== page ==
Robert Christgau: Dean of American Rock Critics

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Christgau's Consumer Guide

My customary pre-critics' poll labors (results next week) have yielded far fewer gooduns than usual, which should give you an idea of what kind of year it'll turn out to have been. If my Must To Avoid [Debbie Gibson] seems a bit obvious, I sense a desperate groundswell for such shit. Pick Hit [Rosie Flores], on the other hand, is a genuine find, albeit a small one--and she didn't make top 120.

JOHN ANDERSON: Blue Skies Again (MCA) First side's generic Jawn: sunny title tune for a new label, "Duet of the Polyester Poets" with a new labelmate, and a song his wife worked on, which is the only reason I can forgive its country wet dream of a hook: "Every night you make my day." Second side's brilliant: titles like "His and Hers" and "Lying in Her Arms" are taken as far as they can go. Wonder if Jawn knows the difference anymore. B PLUS

BOOGIE DOWN PRODUCTIONS: Criminal Minded (B Boy) Though one's moralistic quibbles do recede as history demonstrates how much worse things can get and how little music has to do with it, KRS-One's talk of fucking virgins and blowing brains out will never make him my B-boy of the first resort. I could do without the turf war, too--from the Lower East Side, not to mention Kingston or Kinshasa (or Podunk), Queens and the South Bronx are both def enough. But his mind is complex and exemplary--he's sharp and articulate, his idealism more than a gang-code and his confusion profound. And Scott LaRock was a genius. Sampling blues metal as well as James Brown, spinning grooves to toast by, blind-siding the beat with grunts and telephones and dim backtalk, he was spare and rich simultaneously. Music will miss him more than Jaco Pastorius and Will Shatter put together. B PLUS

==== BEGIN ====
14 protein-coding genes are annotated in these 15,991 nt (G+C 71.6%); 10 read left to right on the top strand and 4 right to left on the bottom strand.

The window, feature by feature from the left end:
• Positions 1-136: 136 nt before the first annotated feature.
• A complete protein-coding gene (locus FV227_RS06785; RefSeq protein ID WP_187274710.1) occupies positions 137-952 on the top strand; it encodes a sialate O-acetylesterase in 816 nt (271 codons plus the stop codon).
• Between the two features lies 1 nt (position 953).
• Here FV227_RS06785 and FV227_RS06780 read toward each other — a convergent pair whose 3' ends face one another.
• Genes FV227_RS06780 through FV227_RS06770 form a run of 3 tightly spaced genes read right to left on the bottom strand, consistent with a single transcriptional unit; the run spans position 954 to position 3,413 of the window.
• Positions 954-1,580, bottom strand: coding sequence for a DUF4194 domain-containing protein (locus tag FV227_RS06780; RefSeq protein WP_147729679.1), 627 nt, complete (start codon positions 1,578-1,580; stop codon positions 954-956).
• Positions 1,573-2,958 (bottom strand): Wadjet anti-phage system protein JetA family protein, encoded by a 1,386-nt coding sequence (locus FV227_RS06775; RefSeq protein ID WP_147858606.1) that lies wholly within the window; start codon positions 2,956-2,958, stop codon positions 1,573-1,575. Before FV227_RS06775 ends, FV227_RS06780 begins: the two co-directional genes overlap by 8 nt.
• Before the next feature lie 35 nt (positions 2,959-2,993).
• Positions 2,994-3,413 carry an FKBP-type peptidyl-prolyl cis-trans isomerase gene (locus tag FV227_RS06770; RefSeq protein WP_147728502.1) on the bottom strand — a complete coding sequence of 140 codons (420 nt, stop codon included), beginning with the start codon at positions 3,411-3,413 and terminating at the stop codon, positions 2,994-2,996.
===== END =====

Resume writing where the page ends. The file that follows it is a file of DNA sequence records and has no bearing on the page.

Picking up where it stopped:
DANA DANE: Dana Dane With Fame (Profile) Dissing women is nothing. Any fool can dis women, educated fools included. Where you have to hand it to the New York City school system is the way it took a moderately talented kid from the projects and taught him to be this snide this fast. Serves him well in the business world, of course--nothing threatening about snide, goes with Hurby Luv Bug's beats. But there are less retrograde (and funnier) ways for rap to go pop. I'll take the Fat Boys's vaudeville over Dane's in a minute. Also Salt-n-Pepa's. C PLUS

FELA ANIKULAPO KUTI: Teacher Don't Teach Me Nonsense (Mercury) Fears that imprisonment has turned him into a shell can be put aside, and by tacking twelve- and fourteen-minute instrumentals in front of fourteen- and eighteen-minute songs Wally Badarou goes a long way toward solving the man's record-making problem. At half an hour apiece, his grooves have time to prove themselves, and the vinyl sound is bright enough if you pump up the volume a little. As for message, the lyrics are certainly touched by his incarceration, but his pan-Africanism seems unchanged: it's as limited, as scathing, and as justifiable as ever. B PLUS